Molecular Dynamics (MD) has become a powerful tool supporting our understanding and interpretation of microscopic properties of matter. Despite its success, its computational efficiency still leaves ample room for improvement. In particular, when several scales are tightly connected and cannot be separated, as in the case of local interactions of a solvent with a complex solvated molecule, then the treatment with MD can become very expensive. Aiming for enhanced computational efficiency one would want to interface a highly resolved atomistic model for the detailed physico-chemical interactions of solvent and solvated molecules with a coarse-grained solvent model in such a way that the expensive detailed model has to be invoked only in the very vicinity of the solvated molecule. With proper coupling strategies such an approach would yield efficiency as well as an accurate description of the pertinent micro-macro interactions.
Related approaches have been proposed in the chemistry and physics literature in recent years. Here we focus on the Adaptive Resolution Simulation method (AdResS), which has shown convincing robustness technically and conceptually. AdResS interfaces given spatial regions in which different levels of coarse-graining are invoked with each other by changing the resolution of molecules according to their position in space. The original scheme is based on empirical, but well justi.ed, physical/chemical principles, yet the reason for its performance remains understood merely at an intuitive level.
An AdResS simulation involves interactions across a cascade of length and time scales. The former include the overall system dimensions, the sizes of the coarse-grained and atomistic regions, the thickness of the transition zone, and the respective particle interaction lengths and mean free paths. Versions of molecular dynamics equations serve as both the root and reduced models, however the techniques for coarse-graining and, in part, the coarse-grained models themselves still lack mathematical rationalization.
One goal of this project is a mathematical rationalization of the approximations invoked in AdResS. The typical set-up for AdResS applications is very similar in some respect to partial differential equation (PDE) problems amenable to matched asymptotic expansions: The local importance of particular detailed processes in a core region diminishes at farther distances, and far from this core one can safely describe the system by a reduced equation set, [KC96], . Although MD is not phrased in terms of PDEs, we aim at substantiating and exploiting these apparent similarities of the two problem settings for the formulation of a mathematical framework for AdResS.
Potential gains from a successful mathematical analysis of this type include a systematic quality control for AdResS as well as hints at possible improvements or enhancements of the technique, e.g., to non-equilibrium situations and to continuum models. The development of a well-founded AdResS technique for non-equilibrium situations is a long-term goal of the project, with a formulation for a Grand Canonical Ensemble as an intermediate step.
Junghans, C. and Agarwal, A. and Delle Site, L. (2017) Computational Efficiency and Amdahl's law for the Adaptive Resolution Simulation Technique. Computer Physics Communications, 215 . pp. 20-25. ISSN 0010-4655
Seshaditya, A. and Ghiringhelli, L. M. and Delle Site, L. (2017) Levy-Lieb-based Monte Carlo study of the dimensionality behaviour of the electronic kinetic functional. Computationa, 5 (2). pp. 1-10. ISSN 2079-3197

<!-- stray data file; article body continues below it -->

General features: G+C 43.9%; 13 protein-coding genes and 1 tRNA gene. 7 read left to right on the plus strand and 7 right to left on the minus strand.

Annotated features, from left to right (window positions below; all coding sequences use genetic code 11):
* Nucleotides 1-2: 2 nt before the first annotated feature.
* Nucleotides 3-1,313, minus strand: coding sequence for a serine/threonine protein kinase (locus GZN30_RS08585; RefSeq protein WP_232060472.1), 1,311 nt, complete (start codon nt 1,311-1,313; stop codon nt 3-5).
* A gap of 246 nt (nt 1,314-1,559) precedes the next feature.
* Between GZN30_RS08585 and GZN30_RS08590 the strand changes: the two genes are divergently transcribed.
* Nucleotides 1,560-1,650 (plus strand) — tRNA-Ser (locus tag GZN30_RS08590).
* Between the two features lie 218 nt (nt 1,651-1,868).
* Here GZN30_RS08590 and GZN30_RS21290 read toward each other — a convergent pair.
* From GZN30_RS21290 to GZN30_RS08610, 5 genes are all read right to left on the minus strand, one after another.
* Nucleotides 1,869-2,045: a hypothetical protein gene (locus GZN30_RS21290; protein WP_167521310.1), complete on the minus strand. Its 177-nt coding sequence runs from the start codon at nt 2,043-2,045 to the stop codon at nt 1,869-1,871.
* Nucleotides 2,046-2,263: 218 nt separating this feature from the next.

Agarwal, A. and Clementi, C. and Delle Site, L. (2017) Path Integral-GC-AdResS simulation of a large hydrophobic solute in water: A tool to investigate the interplay between local microscopic structures and quantum delocalization of atoms in space. Physical Chemistry Chemical Physics, 19 . pp. 13030-13037. ISSN 1463-9084
Winkelmann, S. (2017) Markov Control with Rare State Observation: Average Optimality. Markov Processes and Related Fields, 23 . pp. 1-34. ISSN 1024-2953
Zhu, J. and Klein, R. and Delle Site, L. (2016) Adaptive Molecular Resolution Approach in Hamiltonian Form: An Asymptotic Analysis. Physical Review E, 94 (043321).
Delle Site, L. (2016) Formulation of Liouville's theorem for grand ensemble molecular simulations. Physical Review E, 93 (022130).
Enciso, M. and Schütte, Ch. and Delle Site, L. (2015) Influence of pH and sequence in peptide aggregation via molecular simulation. Journal of Chemical Physics, 143 (24). p. 243130. ISSN 0021-9606
Agarwal, A. and Delle Site, L. (2015) Path Integral Molecular Dynamics within the Grand Canonical-like Adaptive Resolution Technique: Simulation of Liquid Water. Journal of Chemical Physics, 143 (9). ISSN 0021-9606
Hartmann, C. and Delle Site, L. (2015) Scale Bridging in Molecular Simulation. The European Physical Journal Special Topics, 224 (12). pp. 2173-2176. ISSN 1951-6355
Klein, R. (2015) Comments on "Open Boundary Molecular Dynamics " by R. Delgado-Buscalioni, J. Sablic, and M. Praprotnik. The European Physical Journal, 224 (12). pp. 2509-2510. ISSN Online: 1951-6401 Print: 1951-6355
Klein, R. (2015) Comments on "Advantages and challenges in coupling an ideal gas to atomistic models in adaptive resolution simulations" by K. Kreis, A.C. Fogarty, K. Kremer R. Potestio. The European Physical Journal, 224 (12). pp. 2503-2504. ISSN Online: 1951-6401 Print: 1951-6355
Agarwal, A. and Zhu, J. and Wang, H. and Hartmann, C. and Delle Site, L. (2015) Molecular dynamics in a Grand Ensemble: Bergmann-Lebowitz model and adaptive resolution simulation. New Journal of Physics, 17 (083042). ISSN 1367-2630
Klein, R. (2015) Comments on "Adaptive Resolution Simulation in Equilibrium and Beyond" by H. Wang and A. Agarwal. The European Physical Journal, 224 (12). pp. 2497-2499.